Detecting Cheating in the Workplace
Not all time tracking tools are equally effective against employees' unproductivity, and today's client's case serves as proof.
A mobile app developing startup reached us with the following problem: their customer support showed low productivity. When the company was starting out, only one employee was responsible for support. He was one of the tech specialists who developed the application; he dealt with client requests in between his programmer tasks. As their application gained popularity and the number of clients' requests grew, the company hired two technical support agents. Since the agents were going to work remotely, the head of the company obliged them to install a time-tracking solution for accountability. The chosen time-tracking tool was simple and could not boast of the large variety of features, but the director thought it would be enough for the purpose.
Practice showed that the chosen solution was ineffective. The tool always recorded 100% productivity, but when the head checked the status of tickets, he noticed that some were left open and unanswered for days. The overall number of closed tickets left much to be desired. Before hiring additional support staff, the head decided to monitor the employees' productivity more closely.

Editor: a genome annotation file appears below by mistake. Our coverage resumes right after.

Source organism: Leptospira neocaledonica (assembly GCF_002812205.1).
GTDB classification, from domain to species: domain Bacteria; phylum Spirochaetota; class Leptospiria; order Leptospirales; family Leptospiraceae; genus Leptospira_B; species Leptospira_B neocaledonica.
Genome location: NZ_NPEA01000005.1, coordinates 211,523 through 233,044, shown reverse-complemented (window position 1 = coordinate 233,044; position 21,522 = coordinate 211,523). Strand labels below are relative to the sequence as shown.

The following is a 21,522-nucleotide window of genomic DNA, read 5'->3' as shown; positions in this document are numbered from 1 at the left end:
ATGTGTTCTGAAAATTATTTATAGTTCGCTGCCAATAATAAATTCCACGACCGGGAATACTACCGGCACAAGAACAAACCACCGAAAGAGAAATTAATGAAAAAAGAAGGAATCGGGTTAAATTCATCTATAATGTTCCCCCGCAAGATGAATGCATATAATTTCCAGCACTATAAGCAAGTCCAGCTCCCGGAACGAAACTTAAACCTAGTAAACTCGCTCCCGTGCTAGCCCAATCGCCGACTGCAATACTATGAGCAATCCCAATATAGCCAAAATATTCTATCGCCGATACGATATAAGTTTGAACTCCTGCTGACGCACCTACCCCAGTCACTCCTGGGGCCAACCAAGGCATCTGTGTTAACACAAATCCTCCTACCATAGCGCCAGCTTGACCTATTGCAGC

Monitoring with CleverControl revealed that the support agents were cheating the first time-tracking solution. They opened Microsoft Word, put a heavy object such as a book or a mug on the keyboard and went about their business. Since Word was considered a productive application by a time-tracking tool, productivity statistics were always high, but the employees' real value to the company tended towards zero. The time-tracking solution did not allow seeing what the employees typed in Word.
CleverControl was not so easy to cheat. The software recorded all the keystrokes and applications used on the computer. Meaningless key log lines and five hours of Microsoft Word per day when the employee was not supposed to work in Word immediately caught the director's attention. Activity logs and checking Live Viewing at random times of the day helped him figure out that the support agents worked only three to four hours in the morning at best. When the director provided these logs to the employees and asked for explanations, they confessed that they were tricking the monitoring system. Of course, such behaviour was unacceptable, and both support agents were fired.
The company continued using CleverControl for monitoring their remote staff: new support agents and the Android developer.
- KeyloggingRecording keystrokes revealed that the employees tried to cheat the monitoring system instead of working.
- Programs activityCleverControl recorded that the employees used Word most of the time, although they were supposed to work in the ticket system and other applications. It was another proof of cheating.
- Live ViewingBy checking live streams of the employee's screens, the director learned that the employees were absent from their computers most of the workday.